NORTH DELTA – What do you call a guy who willingly tosses aside a life of leisure for a life of poverty, goes around speaking of love and peace, communes with the poor and the sick and prioritizes animals and nature? A hippie? A saint? In the case of Giovanni di Pietro di Bernardone, who’d have just hit his 833rd birthday, probably the former and definitely the latter. Bernardone also spent much of his time as a friar and preacher, spreading the word of God to anyone who’d listen. Ultimately, he so impressed the Catholic church that he was officially appointed a saint just two years after his death in 1228.
Today, Bernardone is far better known as St. Francis, the patron saint of animals and the environment. Indeed, he’s such a big deal in Catholic circles that he has his own day, Oct. 4, a time when some feast, others celebrate and still others spend time recognizing the animals in their own lives.
And so it was a day later, on Oct. 5, at Crossroads United Church, located on the Delta-Surrey border. Granted, there wasn’t
much feasting, but there most certainly was a celebratory atmosphere as Rev. Cari Copeman-Haynes presided over the facility’s second-ever Blessing the Animals event.
The mood was upbeat and the weather unusually warm as music duo Bruce and Cheryl Harding launched into their first of several songs at the church’s outdoor patio. They sang of all creatures great and small – words reflected soon thereafter in Copeman-Haynes’ abridged sermon.
The message was clearly global: that every animal, be it elephant or stick insect, deserves our respect and love. Fair enough. But here at the church, there wasn’t an elephant or stick insect to be found. There were, however, plenty of pets.
Bryan Hodgins of North Delta brought along his black and white Australian shepherd, named Murray. Hodgins, a member of the congregation “even before Crossroads became Crossroads,” knew of the upcoming service weeks in advance, telling his grandkids Kiera and Madelyn all about it. “The kids thought it would be great,” he joked later, adding, “They talked me into it.”
Fact is, Hodgins likely would have come anyway. “It’s part of the overall community. You see people sitting in the pews and you
hear about their pets, but you don’t see them. This was another connection to the community.”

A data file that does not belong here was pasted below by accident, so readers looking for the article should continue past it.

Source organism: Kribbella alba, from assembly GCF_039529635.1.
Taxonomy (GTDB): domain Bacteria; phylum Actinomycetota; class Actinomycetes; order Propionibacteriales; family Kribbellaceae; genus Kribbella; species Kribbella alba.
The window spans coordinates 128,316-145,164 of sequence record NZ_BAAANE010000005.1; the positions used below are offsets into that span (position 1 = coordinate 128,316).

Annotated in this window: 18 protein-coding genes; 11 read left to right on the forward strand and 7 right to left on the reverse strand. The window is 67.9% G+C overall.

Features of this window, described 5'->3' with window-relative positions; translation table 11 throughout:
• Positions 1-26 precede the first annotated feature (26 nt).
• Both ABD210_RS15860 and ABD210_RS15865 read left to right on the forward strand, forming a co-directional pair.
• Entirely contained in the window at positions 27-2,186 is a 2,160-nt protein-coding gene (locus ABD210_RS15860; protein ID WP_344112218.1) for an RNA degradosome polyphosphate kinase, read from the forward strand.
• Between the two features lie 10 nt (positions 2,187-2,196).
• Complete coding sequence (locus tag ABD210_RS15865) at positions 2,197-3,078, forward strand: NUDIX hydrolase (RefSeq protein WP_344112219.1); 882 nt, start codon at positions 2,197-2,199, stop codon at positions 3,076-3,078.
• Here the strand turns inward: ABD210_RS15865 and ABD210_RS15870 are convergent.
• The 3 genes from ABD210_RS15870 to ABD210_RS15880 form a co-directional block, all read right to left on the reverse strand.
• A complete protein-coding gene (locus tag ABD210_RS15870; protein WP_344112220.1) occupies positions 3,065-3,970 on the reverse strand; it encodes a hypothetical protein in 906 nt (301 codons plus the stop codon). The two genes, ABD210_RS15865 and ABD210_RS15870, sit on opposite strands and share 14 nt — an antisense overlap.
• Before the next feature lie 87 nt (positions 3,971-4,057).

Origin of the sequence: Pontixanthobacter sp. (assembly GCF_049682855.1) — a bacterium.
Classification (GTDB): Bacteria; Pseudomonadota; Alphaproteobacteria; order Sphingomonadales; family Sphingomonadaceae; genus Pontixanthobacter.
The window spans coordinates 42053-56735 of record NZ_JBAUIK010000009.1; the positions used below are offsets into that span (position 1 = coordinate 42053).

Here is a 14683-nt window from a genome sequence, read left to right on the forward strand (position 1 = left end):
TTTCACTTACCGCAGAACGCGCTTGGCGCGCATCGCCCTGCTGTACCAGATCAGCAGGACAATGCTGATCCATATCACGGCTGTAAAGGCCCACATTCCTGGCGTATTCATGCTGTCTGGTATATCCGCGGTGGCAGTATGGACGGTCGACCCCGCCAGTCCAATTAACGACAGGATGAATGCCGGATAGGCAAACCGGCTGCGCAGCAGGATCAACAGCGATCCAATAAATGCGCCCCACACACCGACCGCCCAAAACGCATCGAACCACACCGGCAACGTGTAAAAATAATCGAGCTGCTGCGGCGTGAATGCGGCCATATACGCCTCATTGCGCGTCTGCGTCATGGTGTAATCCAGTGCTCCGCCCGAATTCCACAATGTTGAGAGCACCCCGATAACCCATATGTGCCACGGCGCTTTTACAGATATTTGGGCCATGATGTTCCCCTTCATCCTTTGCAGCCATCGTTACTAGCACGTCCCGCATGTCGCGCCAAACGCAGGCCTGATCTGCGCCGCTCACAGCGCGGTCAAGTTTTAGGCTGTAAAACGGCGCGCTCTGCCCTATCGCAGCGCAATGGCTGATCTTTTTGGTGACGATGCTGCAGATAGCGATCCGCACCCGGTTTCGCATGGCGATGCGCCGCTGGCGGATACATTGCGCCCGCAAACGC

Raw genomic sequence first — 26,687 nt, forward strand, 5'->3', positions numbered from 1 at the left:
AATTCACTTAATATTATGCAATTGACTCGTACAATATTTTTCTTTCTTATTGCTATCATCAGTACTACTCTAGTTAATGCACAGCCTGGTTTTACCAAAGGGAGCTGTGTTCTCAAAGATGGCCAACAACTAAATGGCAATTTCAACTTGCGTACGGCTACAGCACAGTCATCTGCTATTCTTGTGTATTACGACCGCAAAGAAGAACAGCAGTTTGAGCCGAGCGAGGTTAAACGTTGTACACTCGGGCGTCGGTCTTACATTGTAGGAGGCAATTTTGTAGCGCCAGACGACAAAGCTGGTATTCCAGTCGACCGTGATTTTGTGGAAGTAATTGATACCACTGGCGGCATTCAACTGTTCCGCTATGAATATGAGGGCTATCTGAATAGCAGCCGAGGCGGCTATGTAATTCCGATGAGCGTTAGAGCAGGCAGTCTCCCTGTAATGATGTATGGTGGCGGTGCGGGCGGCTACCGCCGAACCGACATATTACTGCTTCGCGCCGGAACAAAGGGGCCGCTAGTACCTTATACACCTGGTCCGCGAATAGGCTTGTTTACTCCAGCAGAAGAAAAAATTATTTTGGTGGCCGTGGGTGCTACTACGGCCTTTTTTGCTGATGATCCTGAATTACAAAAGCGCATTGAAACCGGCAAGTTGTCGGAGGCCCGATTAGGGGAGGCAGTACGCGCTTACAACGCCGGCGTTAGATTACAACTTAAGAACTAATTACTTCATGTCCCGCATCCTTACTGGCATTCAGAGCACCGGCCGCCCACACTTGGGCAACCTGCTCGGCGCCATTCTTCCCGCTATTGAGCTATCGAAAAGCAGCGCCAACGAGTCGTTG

Not far from Hodgins and his granddaughters sat Cathy Robinson-Kingscott. In a container by her feet sat a large, 25-year-old turtle named Michelangelo. “Like The Teenage Mutant Ninja Turtles,” laughed Robinson-Kingscott. And on her lap a second pet – a tabby named Charlie, a hefty cat who looked capable of holding his own against any dog on the block.
Later, as Copeman-Haynes made her way from chair to chair and pet to pet to deliver her personal blessings, Charlie the tabby and Murray the Australian Shepherd somehow came together. Earlier, both had strained on their leashes, sizing up the competition and/or looking for the closest exit. And now, suddenly, mere moments after their blessings, Murray and Charlie were literally face to face.
Yet the potential brouhaha never developed. Instead, they touched noses, calmly checked each other out, and ultimately seemed pleased they’d found one another.
Naturally, most everyone pondered the same question: What could have spurred such a surprising kinship? Could it be the blessings? A wee bit of divine intervention? Nah. Couldn’t be, could it? Turns out Charlie wasn’t an intense doghater after all. And Murray was feeling a little down after the recent loss of the Hodgins’ family cat and likely found solace in Charlie. So their friendly interaction wasn’t nearly as unexpected as it seemed.
As the event wrapped up, Copeman-Haynes explained that magical bonds between dogs and cats aren’t what it’s all about.
“Today we just said thank you for our animals and we shared the blessings of God. ‘Blessing,’ essentially, means ‘happiness.’ Now, these animals today didn’t really need a blessing. They’re joyous all on their own. But there’s something about transmitting the blessing that blesses us, too.”
There weren’t any miracles this sunny Sunday, but as pets, pet owners, musicians and others scattered into the afternoon sunshine, there was a sense that we’re all linked together. St. Francis wouldn’t want it any other way.